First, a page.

Friday, September 25, 2015

Is There a Common Solution to Meet the Need for Creativity

Creativity has a language, but it is altogether different from the one found in the business environment.

As businesses get more cut-throat and it is understandable for them to push employees doing more with less, this puts stress on the labor force that is not conducive to relaxed or experimental thinking. And unfortunately, it stifles workforce creativity and business competency for the long term. So the creativity dilemma facing in any organization include: On one hand, the budget is tight, on the other hand, organizations desperately need the new ideas for long-term growth. So, "will you allow people to make mistakes? Spend time on something with no guarantee of ROI? Work on what interests them?" Or is there a common solution to meet the need for creativity?


Creativity is, by nature, unique to each person. There is no template which you can apply and suddenly have a creative workforce. It must be done slowly, patiently, and individually. That is why so many companies won't do it. Creativity has a language, but it is altogether different from the one found in the business environment. Generally speaking, you must allow room for failure, for tangents, for being "different." Creativity is a long-term endeavor. It must be cultivated, but most businesses measure success at the end of every growth cycle. The best way to foster creativity is to help people to communicate in a way that instills confidence, not fear. Unfortunately, the competitive, trying-to-get-a-leg-up atmosphere in many companies squashes any tiny seed of creativity.


Creativity has a language, but it is altogether different from the one found in the business environment. There is an idea of 'productive friction' as a way of encouraging and instilling a creative innovative environment. In a world of continual change, no one has all the answers. In fact, solutions often come from the floor and not the ceiling. Therefore, organizations need to support the process of improvisation which means "Accept what is given," "Yes and…," "Build on what you have." However, most businesses value monoculture, in the organizations that are pretending to be interesting in employee creativity, they will roll out half-hearted attempts that are more theater than reality. It just wastes everyone's time and energy and the employees will eventually see through the sham.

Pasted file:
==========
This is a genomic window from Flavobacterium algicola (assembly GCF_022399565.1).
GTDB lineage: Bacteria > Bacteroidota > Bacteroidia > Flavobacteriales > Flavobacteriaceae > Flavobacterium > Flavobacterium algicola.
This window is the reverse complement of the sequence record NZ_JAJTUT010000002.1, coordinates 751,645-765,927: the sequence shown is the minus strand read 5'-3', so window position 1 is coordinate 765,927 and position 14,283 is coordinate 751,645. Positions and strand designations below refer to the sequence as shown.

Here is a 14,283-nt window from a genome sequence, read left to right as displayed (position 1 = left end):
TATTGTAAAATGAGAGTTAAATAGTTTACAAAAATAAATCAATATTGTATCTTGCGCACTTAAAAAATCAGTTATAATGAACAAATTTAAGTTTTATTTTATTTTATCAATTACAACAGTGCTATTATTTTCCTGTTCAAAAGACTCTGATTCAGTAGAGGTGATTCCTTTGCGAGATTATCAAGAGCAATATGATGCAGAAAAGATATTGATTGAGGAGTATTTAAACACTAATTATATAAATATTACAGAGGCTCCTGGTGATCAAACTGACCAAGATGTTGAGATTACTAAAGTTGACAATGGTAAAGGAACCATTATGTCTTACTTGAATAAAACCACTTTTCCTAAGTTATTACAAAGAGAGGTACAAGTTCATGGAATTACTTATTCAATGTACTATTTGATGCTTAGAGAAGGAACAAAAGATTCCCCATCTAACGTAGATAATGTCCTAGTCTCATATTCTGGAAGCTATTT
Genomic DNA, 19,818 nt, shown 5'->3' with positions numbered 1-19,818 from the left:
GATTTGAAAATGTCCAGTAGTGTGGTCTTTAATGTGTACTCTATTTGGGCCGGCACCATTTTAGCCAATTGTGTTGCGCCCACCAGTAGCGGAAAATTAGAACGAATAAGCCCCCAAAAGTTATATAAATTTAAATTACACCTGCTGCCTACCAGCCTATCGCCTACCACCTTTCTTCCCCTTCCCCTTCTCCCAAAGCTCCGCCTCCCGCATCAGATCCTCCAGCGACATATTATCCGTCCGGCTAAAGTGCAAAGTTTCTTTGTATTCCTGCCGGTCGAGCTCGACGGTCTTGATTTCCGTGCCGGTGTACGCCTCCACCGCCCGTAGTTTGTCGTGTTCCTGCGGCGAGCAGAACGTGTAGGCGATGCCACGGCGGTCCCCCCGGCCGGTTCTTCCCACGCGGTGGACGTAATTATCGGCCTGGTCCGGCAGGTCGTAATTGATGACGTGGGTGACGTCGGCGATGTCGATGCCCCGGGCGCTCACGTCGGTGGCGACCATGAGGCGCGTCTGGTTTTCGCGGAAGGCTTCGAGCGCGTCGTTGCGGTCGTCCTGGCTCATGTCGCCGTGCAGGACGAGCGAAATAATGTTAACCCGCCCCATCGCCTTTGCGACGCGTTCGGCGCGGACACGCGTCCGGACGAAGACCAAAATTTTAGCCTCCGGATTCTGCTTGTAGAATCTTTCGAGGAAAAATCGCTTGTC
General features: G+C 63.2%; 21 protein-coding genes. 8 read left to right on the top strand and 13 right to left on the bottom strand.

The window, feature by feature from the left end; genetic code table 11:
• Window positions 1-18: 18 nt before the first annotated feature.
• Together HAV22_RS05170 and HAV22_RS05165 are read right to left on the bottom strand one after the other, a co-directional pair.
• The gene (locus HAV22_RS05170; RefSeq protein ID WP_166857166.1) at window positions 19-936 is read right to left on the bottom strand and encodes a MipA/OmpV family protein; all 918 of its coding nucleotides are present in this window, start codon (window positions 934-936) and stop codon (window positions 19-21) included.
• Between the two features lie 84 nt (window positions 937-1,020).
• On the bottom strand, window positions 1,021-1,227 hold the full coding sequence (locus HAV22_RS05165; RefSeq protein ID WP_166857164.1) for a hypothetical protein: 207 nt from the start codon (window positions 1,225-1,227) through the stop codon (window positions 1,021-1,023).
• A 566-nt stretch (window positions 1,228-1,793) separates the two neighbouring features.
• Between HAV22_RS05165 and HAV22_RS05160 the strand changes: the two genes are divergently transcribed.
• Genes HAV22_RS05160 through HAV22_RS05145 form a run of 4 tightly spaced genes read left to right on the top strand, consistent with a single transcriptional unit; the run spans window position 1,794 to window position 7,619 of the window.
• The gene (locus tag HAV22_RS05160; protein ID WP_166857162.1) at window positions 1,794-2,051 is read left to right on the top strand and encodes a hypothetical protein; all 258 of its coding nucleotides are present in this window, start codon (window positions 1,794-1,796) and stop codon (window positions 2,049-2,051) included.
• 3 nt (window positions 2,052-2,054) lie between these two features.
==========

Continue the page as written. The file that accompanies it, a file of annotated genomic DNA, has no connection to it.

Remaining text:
Build a culture of innovation and encourage free thinking and experimenting. Part of creating an organizational environment that facilitates creativity involves paying attention to employee wellbeing and building individual emotional resilience to generate more positive emotions and reducing unnecessary organizational pressures. This helps facilitate creativity because the research indicates that when we are experiencing higher levels of positive emotion, we are more open to experience and more likely to be creative in the workplace. Another factor to bear in mind when creating organizational environments is the vital role that knowledge plays in the creative process, creativity is all about dot-connecting, the more interdisciplinary knowledge you have, the better opportunity to get connected and create something new.

There is no global solution to meet the need for creativity, and HR is most certainly not the place to build innovation and creativity. They don't have the credibility. It's a function of each manager to establish an environment where people can grow and develop--no matter what the corporate culture might be. Creativity is a synthesis of two qualities: imagination with which you create new ideas and the concreteness with which you can transform ideas into real works. Some of us are mostly imaginative, other practical: only very few possess both qualities in equal, high, measure. But it is practical to set creative groups in which, under the guidance of a charismatic leader, visionary people work together synergistically with practical people to achieve a shared mission.

0 comments:

Post a Comment

Twitter Delicious Facebook Digg Stumbleupon Favorites More